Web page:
The rakhi may also be tied by wife, a daughter, a mother, a priest to devotees/congregational members, or well-wishers to each other - offering the blessing of ‘raksha’ (protection), good wishes and love. A bond is thus formed between members of the family and between members of the community. Rakshabandhan is now celebrated all over the world, and reminds people of their eternal duty - to care and to look after each other. In today’s strife-torn world, this simple act of tying the knot of brotherhood will increase the bonds of world peace and universal friendship.

 

Click here to see a selection of famous Raksha Bandhan Bhajans and Songs

 

 

Register for Newsletters

Please register to receive our Newsletters

Follow us on Twitter

nchtuk RT @HCSorg: @nchtuk British Parliamentarians side with Kashmiri Hindus http://t.co/jQwVk3LHIL … via @hcsorg
nchtuk checkout http://t.co/e8jvMWD9a7 kashmirir Pandits debate discussion live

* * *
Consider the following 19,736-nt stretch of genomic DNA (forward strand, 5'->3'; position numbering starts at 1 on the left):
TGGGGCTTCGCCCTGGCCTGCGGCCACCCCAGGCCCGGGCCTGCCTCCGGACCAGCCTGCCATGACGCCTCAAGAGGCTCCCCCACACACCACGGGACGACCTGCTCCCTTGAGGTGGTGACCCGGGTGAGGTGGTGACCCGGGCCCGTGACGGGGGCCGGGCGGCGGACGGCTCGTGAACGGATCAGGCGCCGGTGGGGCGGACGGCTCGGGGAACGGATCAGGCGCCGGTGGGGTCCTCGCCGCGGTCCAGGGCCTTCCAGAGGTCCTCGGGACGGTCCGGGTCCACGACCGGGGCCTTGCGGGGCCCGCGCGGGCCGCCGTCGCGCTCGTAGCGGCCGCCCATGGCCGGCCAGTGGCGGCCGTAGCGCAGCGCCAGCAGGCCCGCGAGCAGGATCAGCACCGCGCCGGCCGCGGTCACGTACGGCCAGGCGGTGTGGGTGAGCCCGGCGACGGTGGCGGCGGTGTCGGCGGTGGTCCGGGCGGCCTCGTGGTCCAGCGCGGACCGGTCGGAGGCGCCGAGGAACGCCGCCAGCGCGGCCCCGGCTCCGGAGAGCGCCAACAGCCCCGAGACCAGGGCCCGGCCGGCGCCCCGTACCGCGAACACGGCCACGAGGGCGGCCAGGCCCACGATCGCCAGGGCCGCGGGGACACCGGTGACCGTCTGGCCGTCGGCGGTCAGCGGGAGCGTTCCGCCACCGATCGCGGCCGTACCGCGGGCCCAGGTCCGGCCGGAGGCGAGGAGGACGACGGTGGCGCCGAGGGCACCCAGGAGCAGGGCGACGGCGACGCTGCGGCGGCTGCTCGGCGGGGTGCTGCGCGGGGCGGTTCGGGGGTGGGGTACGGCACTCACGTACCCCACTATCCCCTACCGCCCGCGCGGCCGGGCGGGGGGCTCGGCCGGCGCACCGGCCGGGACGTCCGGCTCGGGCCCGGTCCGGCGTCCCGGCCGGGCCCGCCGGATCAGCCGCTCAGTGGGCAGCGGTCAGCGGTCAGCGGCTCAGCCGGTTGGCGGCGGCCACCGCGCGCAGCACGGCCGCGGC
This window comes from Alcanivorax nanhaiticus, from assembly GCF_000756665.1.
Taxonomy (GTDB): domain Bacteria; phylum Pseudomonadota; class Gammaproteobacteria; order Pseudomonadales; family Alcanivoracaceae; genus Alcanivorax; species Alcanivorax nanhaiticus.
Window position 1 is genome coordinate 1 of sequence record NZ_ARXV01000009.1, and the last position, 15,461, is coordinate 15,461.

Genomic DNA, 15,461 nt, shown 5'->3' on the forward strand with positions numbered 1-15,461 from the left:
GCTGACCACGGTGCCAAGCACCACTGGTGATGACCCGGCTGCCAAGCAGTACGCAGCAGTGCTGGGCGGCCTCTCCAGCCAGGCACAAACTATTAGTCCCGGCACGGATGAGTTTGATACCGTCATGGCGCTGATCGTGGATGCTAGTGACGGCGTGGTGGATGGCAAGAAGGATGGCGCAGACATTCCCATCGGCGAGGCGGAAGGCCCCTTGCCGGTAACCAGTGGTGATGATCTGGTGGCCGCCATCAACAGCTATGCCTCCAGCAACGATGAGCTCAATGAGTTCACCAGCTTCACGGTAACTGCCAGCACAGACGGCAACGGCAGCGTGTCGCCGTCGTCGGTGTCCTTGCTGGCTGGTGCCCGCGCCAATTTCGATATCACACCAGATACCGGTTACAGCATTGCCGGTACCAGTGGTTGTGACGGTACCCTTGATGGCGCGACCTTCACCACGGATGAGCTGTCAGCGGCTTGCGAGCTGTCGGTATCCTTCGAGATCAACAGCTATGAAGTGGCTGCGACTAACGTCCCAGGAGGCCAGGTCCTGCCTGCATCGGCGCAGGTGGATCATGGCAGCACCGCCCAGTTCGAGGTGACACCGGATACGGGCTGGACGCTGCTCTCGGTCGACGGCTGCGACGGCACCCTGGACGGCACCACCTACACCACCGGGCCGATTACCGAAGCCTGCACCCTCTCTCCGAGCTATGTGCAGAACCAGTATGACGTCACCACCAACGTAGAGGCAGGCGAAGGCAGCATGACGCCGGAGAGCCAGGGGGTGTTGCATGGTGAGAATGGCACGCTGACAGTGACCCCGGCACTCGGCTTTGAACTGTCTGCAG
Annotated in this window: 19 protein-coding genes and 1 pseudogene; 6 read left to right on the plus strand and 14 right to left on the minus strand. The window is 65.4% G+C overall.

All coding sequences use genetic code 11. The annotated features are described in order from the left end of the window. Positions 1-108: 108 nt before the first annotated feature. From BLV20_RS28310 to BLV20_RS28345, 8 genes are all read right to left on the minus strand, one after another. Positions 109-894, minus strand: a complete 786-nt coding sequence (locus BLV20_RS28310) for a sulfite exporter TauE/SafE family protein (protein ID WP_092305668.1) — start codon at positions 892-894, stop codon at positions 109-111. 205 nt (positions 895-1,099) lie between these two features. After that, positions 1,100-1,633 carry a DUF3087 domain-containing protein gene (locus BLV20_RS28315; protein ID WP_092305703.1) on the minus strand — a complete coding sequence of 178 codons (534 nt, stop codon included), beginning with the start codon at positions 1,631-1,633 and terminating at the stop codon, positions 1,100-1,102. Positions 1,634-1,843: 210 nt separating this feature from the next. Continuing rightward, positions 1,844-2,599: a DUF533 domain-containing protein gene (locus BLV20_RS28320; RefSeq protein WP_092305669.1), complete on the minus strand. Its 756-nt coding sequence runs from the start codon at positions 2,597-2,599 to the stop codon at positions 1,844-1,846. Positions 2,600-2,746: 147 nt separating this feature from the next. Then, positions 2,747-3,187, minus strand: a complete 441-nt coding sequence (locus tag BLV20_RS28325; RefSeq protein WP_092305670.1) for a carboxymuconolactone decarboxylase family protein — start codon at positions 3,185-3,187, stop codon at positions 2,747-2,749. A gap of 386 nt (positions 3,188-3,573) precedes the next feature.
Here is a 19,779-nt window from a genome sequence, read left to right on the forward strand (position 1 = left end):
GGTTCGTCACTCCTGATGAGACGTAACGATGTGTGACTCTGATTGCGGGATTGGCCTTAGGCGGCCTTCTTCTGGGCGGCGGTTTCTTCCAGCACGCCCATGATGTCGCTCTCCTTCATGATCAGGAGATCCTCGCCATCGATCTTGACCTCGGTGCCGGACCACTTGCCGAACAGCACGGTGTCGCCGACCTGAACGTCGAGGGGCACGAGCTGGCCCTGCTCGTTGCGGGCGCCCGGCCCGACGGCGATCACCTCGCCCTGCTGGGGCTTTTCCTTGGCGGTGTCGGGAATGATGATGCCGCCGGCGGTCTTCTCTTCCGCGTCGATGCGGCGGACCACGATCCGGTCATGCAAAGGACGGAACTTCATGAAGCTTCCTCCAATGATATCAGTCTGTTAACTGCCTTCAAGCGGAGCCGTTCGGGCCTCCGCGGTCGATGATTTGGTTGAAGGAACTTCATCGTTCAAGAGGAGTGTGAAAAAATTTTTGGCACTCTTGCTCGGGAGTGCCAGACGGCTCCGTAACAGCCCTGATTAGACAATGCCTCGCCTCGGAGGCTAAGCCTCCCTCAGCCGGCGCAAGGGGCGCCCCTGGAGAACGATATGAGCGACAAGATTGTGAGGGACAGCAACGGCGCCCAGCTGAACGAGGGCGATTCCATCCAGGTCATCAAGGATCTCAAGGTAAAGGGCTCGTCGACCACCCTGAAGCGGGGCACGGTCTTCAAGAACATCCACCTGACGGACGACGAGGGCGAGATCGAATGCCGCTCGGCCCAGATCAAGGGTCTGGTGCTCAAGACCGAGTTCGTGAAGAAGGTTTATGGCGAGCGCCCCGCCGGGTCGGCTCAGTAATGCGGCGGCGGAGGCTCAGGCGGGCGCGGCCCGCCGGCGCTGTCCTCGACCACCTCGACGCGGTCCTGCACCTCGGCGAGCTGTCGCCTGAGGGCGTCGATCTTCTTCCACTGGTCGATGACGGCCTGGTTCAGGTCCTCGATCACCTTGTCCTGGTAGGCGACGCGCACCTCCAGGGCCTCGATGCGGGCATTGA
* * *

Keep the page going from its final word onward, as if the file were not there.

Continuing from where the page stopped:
0622940
Today
Yesterday
This Week
This Month
All days
1729
3141
6584
50062
622940

Your IP: 54.80.36.69

Revolver Map

NCHTUK Word Cloud

temple   other   these   many   when   british   religious   which   yoga   good   this   hindu   been   ncht   will   diwali   that   please   mandir   krishna   shri   over   more   hindus   have   mind   time   with   from   also   lord   food   were   people   there   temples   even   community   such   about   being   they   very   their   process   your   ayurveda   like   body   only   JoelLipman.Com

Upcoming Events

SANGAM 2014 - National Conference of UK Hindu Temples